Huntingdon’s Exit and Continued Growth
An 1888 reorganization would see Huntingdon and Wickham cease involvement with the C&O, with the route catching the attention of JP Morgan and William K. Vanderbilt.
The following year, the Richmond and Allegheny Railroad (formerly the James River & Kanawha Canal Company) merged into the C&O. During this time, the railroad recommenced expansion into the midwest, eventually connecting to the Cleveland, Cincinnati, Chicago, and St. Louis Railroad.
Mergers and Growth in the Early 20th Century
Expansion of the C&O system continued throughout the early 20th century, while the existing system underwent a substantial rebuilding for higher capacity trains and operational efficiency.
In 1910, the C&O completed a merger with the Chicago, Cincinnati, and Louisville Railroad, while also buying controlling interests in the Kanawha & Michigan (K&M) and Hocking Valley Railway lines. The purchase of these lines led to massive expansion in the midwest, and gained the C&O direct access to Chicago. However the establishment of antitrust laws would eventually lead the C&O to relinquish their interest in the K&M.
By 1920 the railroad had developed major inroads in the midwest, with operations including more than 10,000 miles of track in eight eastern and midwestern states.
C&O Passenger Services
Unlike other large operators of the 20th century, the C&O wasn’t heavily invested in passenger operations. They did however operate a selection of well known and luxurious services, with trains like the George Washington and the Sportman becoming much loved by travelers. It was in marketing for the smooth ride on these services that the iconic Chessie Cat was born, with advertising for their services featuring the classic image with the tagline “Sleep Like a Kitten”.
Although passenger service was considered second to freight on the C&O, innovation during the streamliner era still occurred. Several 1920s era Hudson type steam locomotives were rebuilt with striking Art Deco inspired cladding in the 1940s, while the railroad also experimented with massive streamlined steam turbine locomotives before adopting a fleet of first generation EMD diesels.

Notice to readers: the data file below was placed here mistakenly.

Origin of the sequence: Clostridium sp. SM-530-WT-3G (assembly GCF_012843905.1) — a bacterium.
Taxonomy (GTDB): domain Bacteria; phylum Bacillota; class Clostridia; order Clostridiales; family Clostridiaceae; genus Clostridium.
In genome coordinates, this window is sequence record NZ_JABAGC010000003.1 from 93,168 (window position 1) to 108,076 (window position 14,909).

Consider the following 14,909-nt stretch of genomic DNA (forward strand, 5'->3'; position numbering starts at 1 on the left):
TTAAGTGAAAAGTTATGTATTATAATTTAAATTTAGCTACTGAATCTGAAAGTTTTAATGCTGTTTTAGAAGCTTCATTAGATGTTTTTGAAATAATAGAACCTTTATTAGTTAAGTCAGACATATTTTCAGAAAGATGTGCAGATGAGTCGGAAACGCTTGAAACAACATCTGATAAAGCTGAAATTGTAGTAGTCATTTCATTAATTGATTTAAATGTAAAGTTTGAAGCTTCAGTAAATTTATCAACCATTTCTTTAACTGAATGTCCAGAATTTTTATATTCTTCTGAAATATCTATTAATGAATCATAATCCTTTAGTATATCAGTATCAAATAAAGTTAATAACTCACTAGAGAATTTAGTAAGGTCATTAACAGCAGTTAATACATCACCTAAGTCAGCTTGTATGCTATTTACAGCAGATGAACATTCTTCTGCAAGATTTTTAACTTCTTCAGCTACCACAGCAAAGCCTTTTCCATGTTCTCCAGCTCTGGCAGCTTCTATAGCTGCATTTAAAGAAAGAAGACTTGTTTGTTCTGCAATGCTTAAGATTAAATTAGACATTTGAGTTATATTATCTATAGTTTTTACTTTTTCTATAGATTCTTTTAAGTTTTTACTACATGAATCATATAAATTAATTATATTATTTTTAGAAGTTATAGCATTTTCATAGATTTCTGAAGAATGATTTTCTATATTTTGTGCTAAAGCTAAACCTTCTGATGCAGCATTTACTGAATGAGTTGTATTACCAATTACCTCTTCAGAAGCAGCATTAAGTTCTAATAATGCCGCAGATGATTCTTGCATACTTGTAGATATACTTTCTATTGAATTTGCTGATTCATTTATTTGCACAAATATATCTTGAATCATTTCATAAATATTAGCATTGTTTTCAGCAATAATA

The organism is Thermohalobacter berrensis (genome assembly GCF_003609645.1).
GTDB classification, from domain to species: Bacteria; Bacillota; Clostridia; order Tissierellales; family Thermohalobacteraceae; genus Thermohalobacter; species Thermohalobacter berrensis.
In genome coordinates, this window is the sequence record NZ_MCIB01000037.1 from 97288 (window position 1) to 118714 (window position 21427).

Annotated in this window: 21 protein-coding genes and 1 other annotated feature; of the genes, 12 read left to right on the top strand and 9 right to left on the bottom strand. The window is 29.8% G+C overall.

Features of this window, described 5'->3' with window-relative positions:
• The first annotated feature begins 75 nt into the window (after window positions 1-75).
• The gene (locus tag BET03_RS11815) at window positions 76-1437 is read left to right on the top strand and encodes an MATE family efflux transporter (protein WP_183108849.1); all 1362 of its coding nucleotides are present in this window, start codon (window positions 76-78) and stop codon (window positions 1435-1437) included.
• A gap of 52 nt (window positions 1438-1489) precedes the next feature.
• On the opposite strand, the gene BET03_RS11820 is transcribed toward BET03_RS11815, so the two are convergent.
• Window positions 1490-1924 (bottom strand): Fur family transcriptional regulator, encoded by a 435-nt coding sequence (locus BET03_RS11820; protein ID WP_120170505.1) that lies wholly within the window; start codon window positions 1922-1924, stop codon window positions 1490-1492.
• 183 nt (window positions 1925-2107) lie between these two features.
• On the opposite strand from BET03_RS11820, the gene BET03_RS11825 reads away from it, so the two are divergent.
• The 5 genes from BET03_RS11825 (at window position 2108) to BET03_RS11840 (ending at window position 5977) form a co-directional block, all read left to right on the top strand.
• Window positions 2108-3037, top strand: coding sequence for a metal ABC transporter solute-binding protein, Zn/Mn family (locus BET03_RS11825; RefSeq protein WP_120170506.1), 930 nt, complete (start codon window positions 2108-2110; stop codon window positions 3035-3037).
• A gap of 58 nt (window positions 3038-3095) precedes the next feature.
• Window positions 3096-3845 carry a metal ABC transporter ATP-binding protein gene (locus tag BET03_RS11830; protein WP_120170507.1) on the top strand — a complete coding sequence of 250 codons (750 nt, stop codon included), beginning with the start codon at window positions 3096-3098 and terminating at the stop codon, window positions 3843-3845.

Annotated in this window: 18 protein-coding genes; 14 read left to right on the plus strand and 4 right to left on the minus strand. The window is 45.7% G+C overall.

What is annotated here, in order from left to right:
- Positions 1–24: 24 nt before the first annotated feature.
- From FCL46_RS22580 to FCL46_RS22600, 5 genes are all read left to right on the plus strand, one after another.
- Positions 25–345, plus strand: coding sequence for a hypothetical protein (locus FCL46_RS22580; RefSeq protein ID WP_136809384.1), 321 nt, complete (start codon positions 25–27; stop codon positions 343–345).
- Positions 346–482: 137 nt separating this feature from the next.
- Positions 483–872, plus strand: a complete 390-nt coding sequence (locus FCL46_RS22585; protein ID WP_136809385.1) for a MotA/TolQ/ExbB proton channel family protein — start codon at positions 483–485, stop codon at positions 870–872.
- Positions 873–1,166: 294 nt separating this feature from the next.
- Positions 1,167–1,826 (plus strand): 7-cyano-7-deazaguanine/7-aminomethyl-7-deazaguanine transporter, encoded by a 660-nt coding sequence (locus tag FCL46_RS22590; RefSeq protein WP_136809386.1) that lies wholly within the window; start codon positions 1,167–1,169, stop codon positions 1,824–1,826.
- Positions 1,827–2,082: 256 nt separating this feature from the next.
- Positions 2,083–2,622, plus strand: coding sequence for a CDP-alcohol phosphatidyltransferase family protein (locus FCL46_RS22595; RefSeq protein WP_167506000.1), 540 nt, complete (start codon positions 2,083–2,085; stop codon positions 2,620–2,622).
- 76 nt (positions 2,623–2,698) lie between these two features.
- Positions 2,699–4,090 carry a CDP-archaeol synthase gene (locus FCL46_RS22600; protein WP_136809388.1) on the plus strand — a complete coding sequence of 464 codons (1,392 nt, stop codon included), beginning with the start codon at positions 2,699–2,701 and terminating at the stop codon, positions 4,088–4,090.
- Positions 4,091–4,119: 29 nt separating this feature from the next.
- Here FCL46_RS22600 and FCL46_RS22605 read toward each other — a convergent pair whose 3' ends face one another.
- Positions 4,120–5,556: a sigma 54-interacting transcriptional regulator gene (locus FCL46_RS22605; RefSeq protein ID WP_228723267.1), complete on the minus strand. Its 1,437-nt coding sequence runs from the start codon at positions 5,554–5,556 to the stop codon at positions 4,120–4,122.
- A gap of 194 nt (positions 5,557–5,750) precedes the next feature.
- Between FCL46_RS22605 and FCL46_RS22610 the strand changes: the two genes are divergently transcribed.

Later 20th Century and Consolidation Into CSX
Following World War II, the C&O continued to remain profitable and financially stable.
One of the most significant developments for the railroad was the 1947 merging of the Pere Marquette Railway (PM) into the system. This acquisition would help to diversify the C&O’s traffic, with the PM holding a considerable presence in the automotive shipping industry thanks to its upper midwestern network. Automotive haulage would eventually account for 50% of all C&O’s rail transportation revenue and would help to ensure continued profitability as the demand for coal began to fall.
In 1963 the C&O undertook another key merger, becoming the controlling interest in the famed Baltimore and Ohio Railroad. Both companies would continue to operate autonomously for another decade, despite being marketed with similar styling. It wasn’t until 1973, upon the merger of the Western Maryland Railway, that both companies would formally fall under the C&O brand, becoming part of the Chessie System, named for the railroad’s former passenger mascot and incorporating a stylized version of the Chessie Cat in the new logo.
The Chessie System brand lasted until 1987, when the railroad merged with the Family Lines System (itself made up of a merger between the Louisville and Nashville and the Seaboard System) to become CSX. This final merger would secure the railroad’s future as a major class one operator into the 21st century.
Bringing the C&O to Your Model Railroad
With a great selection of items available across multiple scales, you can bring the legendary C&O to your model railroad with ease!